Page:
The International Council of Shopping Centers (ICSC) is forecasting that total sales for the back-to-school season will increase to $42.2 billion in 2013, a year-over-year rise of 3.1%. That predicted figure is approximately the average annual increase over the past decade, although lower than the 3.6% jump from 2012. “Overall spending will be more tepid this season than the last few years,” said Michael P. Niemira, ICSC chief economist,” but it doesn’t imply that the back-to-school season will be bad.”
Families with school-age children are likely to spend, on average, $635 on apparel, shoes, electronics and supplies, down from $688.62 last year, according to a survey of shoppers released by the National Retail Federation. Following a subpar earnings season for many retailers, analysts believe major stores will opt to offer more discounts in the final shopping days before the school year begins. That’s largely because revenue at stores open at least a year – a closely-watched metric – edged up just 3.5% in July, the slowest pace since March, according to ICSC data.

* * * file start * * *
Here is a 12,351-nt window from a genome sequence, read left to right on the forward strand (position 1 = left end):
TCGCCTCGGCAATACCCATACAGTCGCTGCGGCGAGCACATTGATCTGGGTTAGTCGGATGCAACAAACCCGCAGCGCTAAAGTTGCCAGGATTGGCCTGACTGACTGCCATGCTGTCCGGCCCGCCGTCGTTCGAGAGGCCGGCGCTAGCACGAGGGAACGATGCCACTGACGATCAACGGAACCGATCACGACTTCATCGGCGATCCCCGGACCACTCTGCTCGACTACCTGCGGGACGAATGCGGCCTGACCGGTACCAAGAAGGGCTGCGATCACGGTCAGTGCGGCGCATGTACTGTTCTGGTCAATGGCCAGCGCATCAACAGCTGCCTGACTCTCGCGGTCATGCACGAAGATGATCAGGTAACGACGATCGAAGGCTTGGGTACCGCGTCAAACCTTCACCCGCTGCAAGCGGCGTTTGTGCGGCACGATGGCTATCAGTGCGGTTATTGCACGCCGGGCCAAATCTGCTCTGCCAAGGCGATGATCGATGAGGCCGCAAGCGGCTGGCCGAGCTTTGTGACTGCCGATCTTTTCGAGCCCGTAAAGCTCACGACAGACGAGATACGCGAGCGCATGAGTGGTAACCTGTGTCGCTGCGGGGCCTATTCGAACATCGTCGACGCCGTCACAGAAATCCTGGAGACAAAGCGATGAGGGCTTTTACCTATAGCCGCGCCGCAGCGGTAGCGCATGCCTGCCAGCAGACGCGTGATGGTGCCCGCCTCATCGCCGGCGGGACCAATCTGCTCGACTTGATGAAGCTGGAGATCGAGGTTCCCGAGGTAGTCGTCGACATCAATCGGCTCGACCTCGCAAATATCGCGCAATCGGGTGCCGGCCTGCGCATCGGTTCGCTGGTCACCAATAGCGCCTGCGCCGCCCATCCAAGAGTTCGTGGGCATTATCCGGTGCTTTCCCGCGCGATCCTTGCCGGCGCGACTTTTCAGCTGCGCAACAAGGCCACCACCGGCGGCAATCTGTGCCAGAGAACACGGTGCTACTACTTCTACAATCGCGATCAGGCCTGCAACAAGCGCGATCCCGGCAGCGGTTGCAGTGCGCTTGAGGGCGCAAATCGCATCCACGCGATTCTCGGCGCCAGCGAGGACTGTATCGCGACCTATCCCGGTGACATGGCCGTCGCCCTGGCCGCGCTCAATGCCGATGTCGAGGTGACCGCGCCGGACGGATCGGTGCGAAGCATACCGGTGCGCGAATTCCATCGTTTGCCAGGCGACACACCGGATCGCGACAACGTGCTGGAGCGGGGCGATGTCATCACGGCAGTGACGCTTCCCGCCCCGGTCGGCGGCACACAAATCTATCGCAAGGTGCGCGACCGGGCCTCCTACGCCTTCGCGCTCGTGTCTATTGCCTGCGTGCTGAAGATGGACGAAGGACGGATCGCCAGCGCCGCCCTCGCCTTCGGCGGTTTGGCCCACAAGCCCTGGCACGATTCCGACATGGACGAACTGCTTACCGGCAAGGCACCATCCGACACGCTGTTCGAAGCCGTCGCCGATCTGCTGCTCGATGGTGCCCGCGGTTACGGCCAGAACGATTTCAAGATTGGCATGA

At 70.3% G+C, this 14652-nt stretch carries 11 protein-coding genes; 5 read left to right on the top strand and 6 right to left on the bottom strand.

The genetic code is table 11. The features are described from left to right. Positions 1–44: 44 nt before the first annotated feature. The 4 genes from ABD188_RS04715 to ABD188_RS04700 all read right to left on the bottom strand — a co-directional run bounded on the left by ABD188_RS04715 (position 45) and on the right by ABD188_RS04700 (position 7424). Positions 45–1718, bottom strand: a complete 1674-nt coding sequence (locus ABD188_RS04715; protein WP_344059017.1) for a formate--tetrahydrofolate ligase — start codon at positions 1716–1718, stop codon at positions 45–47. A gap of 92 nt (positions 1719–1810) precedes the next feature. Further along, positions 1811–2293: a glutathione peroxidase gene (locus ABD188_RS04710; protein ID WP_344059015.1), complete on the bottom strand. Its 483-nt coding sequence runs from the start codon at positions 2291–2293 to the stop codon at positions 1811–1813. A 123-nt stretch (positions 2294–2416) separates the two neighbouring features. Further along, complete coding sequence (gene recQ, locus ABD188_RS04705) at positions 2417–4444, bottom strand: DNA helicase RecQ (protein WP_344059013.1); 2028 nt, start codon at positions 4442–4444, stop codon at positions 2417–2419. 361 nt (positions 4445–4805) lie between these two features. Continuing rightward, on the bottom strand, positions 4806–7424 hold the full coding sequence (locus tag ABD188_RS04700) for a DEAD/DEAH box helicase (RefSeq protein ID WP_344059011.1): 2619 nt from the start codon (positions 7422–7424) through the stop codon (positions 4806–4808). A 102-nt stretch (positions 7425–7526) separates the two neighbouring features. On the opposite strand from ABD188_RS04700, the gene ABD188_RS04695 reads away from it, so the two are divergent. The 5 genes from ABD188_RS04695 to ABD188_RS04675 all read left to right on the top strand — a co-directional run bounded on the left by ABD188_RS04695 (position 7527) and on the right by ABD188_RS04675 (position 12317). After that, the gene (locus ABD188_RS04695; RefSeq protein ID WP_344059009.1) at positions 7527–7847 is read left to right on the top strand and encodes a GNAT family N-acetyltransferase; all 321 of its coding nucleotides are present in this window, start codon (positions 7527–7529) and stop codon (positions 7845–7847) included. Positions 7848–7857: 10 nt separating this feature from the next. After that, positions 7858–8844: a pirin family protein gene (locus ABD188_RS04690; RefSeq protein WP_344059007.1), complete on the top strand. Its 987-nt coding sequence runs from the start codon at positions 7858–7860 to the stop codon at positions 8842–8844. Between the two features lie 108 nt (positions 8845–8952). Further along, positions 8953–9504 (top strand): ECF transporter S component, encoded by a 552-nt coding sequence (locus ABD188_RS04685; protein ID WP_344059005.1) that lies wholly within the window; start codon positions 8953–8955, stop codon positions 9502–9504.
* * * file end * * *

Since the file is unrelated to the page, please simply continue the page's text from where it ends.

In the ad specialty industry this back-to-school season, a sampling of distributors contacted for this article also reports an average year for revenues in the education sector. “Back-to-school sales are about the same as last year in terms of overall sales volume,” said Robert Fiveash, president of Virginia-based Brand Fuel (asi/145025). “One change we’ve seen this year is that many buyers are turning towards hard goods like cups, keychains, flashlights, and other inexpensive giveaways versus the nicer and more expensive apparel of the past. It remains to be seen whether this is a trend or just a blip this year.”
Meanwhile Teresa Moisant, owner of Moisant Promotional Products (asi/275276), has seen more opportunities for corporate or business tie-in programs this year. “Most school districts have a meeting or luncheon in mid-August for all teachers and several corporate accounts do items,” she said. “Often it’s the Chamber of Commerce that works with the school district to ensure there are goodies for the teachers.”